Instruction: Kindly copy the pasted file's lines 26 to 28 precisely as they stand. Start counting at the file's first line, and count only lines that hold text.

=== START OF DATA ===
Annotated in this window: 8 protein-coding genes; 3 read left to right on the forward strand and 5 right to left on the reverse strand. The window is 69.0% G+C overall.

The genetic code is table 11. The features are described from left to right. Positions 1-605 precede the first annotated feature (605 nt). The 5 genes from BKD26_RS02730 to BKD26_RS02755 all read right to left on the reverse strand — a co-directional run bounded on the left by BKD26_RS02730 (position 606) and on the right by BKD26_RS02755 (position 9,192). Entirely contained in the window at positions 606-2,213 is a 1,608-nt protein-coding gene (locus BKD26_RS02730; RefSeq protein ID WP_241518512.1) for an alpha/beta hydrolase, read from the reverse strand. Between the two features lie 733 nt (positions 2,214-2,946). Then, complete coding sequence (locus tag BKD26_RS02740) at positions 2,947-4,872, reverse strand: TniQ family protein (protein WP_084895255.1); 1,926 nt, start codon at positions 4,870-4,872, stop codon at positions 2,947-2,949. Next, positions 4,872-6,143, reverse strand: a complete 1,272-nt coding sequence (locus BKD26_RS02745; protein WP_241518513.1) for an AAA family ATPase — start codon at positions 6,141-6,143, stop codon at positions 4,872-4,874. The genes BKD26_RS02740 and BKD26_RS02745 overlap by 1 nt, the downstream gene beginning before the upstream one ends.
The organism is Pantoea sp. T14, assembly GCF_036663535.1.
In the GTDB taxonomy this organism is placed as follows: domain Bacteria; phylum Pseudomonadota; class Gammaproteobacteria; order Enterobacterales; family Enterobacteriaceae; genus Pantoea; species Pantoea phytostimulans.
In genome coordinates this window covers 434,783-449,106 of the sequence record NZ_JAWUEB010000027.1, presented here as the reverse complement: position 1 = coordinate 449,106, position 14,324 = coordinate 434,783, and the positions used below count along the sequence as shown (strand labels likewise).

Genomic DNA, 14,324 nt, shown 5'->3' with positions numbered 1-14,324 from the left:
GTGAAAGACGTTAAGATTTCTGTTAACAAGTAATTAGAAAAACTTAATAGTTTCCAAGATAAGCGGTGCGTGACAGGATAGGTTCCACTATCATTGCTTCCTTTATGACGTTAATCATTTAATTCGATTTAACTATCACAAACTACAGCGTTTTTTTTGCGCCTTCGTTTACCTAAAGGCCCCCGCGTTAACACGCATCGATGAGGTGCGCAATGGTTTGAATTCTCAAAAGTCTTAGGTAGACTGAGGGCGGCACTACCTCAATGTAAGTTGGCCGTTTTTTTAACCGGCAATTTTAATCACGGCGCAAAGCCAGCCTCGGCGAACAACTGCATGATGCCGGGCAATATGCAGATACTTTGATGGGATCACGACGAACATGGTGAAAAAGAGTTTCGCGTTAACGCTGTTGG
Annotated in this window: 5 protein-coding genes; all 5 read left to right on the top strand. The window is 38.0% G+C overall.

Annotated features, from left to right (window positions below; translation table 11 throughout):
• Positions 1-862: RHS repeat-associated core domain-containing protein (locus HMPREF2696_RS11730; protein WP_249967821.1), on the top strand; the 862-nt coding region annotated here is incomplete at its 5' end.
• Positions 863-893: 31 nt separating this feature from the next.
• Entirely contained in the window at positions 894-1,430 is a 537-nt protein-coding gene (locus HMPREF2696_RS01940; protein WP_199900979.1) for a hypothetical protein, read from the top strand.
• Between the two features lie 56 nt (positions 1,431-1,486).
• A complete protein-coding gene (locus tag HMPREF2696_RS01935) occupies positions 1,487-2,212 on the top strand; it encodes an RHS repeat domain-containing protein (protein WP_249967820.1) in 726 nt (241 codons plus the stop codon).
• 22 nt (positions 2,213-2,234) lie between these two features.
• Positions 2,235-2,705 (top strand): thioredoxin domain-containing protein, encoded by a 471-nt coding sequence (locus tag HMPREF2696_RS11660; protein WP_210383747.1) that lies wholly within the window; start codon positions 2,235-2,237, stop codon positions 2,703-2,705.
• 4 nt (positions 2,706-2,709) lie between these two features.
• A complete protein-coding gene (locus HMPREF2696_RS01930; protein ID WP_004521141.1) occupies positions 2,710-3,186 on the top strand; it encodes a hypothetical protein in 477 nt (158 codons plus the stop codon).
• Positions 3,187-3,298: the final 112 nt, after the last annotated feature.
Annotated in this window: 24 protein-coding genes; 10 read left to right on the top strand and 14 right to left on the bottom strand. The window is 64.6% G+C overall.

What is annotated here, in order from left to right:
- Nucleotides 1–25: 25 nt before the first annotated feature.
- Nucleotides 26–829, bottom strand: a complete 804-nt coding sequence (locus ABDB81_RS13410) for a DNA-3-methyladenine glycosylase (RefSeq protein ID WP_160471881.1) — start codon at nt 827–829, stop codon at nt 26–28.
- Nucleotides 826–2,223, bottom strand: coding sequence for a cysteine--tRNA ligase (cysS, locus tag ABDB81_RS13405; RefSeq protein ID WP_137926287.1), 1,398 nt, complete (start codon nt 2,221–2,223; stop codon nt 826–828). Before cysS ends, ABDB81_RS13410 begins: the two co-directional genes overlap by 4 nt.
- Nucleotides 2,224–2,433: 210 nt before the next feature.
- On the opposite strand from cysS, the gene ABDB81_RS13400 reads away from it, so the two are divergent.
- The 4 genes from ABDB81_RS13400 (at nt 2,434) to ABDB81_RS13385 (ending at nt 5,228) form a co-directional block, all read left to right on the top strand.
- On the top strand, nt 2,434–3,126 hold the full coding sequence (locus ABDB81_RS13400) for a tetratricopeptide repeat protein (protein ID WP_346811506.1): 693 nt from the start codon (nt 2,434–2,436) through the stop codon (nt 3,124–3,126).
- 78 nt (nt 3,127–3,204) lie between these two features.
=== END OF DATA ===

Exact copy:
- On the opposite strand from cysS, the gene ABDB81_RS13400 reads away from it, so the two are divergent.
- The 4 genes from ABDB81_RS13400 (at nt 2,434) to ABDB81_RS13385 (ending at nt 5,228) form a co-directional block, all read left to right on the top strand.
- On the top strand, nt 2,434–3,126 hold the full coding sequence (locus ABDB81_RS13400) for a tetratricopeptide repeat protein (protein ID WP_346811506.1): 693 nt from the start codon (nt 2,434–2,436) through the stop codon (nt 3,124–3,126).